No, it’s not a disease. At least, not a medical one. “Black Dog Syndrome” refers to the difficulty black, or dark-coated dogs have getting adopted.
Nobody wants a black dog, reports The Bark. Some believe black dogs get passed over time and time again because they are thought of as aggressive, the dogs don’t photograph well (making it difficult to show their features) or their solid coats are just boring.
“’Black Dog Syndrome’ is a controversial topic, one that I wish was a total myth,” says Sarah Brasky, founder of Foster Dogs NYC, an organization that works with rescue groups to improve adoption. “Amazingly, it applies to all types of dogs, from poodles to Labradors to Chihuahuas to pit bulls. I have heard peoples’ perceptions first-hand when they are embarking on their adoption journey. It’s sad, but true.”
Brasky interacts with all kinds of adopters, of all ages and backgrounds. Many of them are new to adoption, she says, and had previously chosen to buy their dogs from breeders. She’s often asked to search for lighter-colored dogs instead of black dogs.
“I might send adopters images of wonderful dogs, though the adopter sees a more intimidating dog simply due to the photo quality and dark fur,” Brasky says.
Earlier this year, Brasky, along photographer Shaina Fishman decided to collaborate to bring attention to this issue. Called Overlooked Black Dog, the project is a series of photographs showing the beauty of black shelter dogs in a way that makes them inviting. Each dog was photographed in front of a black background with lighting that draws attention to the eyes, which allowed Fishman to truly capture the dog’s unique look and personality. The result was a breathtaking group photo of black dogs and a beautiful album.
“Shaina’s skills with photography allowed for a dramatic and stunning take on black dogs, showing off their color and not avoiding it,” Brasky says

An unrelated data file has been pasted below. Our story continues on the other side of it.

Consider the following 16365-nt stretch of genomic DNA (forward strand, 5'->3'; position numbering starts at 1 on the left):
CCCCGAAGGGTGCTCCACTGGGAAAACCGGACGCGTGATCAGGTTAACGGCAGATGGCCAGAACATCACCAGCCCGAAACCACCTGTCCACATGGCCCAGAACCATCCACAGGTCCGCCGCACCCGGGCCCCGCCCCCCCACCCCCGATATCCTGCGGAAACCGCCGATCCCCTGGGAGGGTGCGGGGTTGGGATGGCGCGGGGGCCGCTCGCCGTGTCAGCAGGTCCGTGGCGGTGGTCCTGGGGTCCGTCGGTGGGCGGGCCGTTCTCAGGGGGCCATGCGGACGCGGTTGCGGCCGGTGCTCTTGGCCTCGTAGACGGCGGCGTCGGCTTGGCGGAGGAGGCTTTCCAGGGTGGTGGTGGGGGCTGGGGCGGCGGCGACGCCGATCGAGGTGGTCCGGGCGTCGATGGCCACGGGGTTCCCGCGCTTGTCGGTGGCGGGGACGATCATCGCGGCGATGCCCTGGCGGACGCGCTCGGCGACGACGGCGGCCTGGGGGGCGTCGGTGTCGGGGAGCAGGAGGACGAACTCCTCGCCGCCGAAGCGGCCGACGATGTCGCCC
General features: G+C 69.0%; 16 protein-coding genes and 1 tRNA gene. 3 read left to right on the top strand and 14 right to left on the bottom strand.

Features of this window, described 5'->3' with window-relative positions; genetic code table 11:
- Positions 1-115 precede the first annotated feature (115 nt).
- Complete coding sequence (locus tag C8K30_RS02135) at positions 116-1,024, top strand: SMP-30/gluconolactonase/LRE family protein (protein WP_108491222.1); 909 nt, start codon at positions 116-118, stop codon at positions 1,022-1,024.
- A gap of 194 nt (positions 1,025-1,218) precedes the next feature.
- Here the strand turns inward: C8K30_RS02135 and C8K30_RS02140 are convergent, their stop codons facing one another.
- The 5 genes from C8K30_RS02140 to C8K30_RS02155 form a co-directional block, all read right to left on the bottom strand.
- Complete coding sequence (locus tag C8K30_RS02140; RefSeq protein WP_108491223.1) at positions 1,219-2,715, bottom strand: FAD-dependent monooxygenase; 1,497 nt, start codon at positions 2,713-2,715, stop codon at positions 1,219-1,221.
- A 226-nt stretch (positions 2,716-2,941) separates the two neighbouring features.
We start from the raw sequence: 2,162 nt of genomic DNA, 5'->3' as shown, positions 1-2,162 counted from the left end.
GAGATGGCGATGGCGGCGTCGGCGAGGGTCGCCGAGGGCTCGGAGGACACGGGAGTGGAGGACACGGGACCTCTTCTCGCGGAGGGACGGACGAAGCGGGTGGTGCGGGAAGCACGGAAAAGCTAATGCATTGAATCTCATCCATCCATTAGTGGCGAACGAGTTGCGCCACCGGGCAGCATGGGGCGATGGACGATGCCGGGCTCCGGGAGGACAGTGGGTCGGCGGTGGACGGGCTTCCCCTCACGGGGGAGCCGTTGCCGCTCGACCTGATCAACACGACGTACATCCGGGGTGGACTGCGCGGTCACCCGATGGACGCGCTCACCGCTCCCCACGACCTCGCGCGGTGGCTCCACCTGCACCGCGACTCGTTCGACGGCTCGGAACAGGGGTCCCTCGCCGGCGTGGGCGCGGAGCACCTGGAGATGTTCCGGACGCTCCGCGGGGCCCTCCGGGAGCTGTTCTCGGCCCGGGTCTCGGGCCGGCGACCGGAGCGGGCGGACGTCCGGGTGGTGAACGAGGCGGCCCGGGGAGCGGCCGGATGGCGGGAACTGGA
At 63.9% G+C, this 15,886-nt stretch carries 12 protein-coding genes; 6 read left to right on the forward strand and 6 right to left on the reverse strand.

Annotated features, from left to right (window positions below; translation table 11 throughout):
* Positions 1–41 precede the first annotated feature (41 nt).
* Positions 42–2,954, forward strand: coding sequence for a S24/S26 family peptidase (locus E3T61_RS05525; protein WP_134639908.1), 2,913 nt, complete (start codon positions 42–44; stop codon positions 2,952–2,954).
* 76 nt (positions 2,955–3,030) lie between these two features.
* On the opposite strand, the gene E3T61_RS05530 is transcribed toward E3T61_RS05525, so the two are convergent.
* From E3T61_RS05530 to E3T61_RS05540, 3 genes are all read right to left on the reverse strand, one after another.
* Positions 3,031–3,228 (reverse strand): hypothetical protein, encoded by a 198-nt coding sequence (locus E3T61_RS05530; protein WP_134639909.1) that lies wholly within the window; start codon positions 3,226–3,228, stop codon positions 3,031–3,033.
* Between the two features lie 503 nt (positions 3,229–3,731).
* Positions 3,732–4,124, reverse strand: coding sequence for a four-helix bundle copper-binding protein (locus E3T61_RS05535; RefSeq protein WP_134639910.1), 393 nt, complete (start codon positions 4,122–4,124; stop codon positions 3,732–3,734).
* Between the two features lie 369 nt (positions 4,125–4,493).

Brasky recruited a dozen dogs of all ages who once were fosters themselves to meet at Fishman’s Manhattan photo studio.
“The litter of 8-week-old lab/hound puppies were, admittedly, total heartbreakers,” she says.
By having these puppies at the shoot, it served to remind people that it’s not just adult dogs or large dogs who get overlooked; it’s young puppies and small dogs as well. “After the puppies’ group photo went live,” says Brasky, “they went from having zero confirmed adopters to all being adopted by the weekend!”
Brasky shares her life with a black dog of her own, Ozzie, who was also included in the Overlooked Black Dog series. “Bringing Ozzie to a shoot that highlights his coloring is a perfect chance to show off this happy Foster Dog’s success story,” she says. Ozzie is a “foster fail” from over six years ago. Her then future husband, Mike, fostered the 8-week-old black puppy, but when months of “zero adoption interest” passed, Mike decided to adopt him.
“The more people realize that these dogs are the same as any other dogs, and not meant to be feared or ignored, the more chance dark dogs have of becoming the first ones to get adopted,” says Brasky.
The photos have been shared many times online and are available for purchase. Fishman will donate $10 from every print to Foster Dogs NYC.
Check out a video for Overlooked Black Dogs.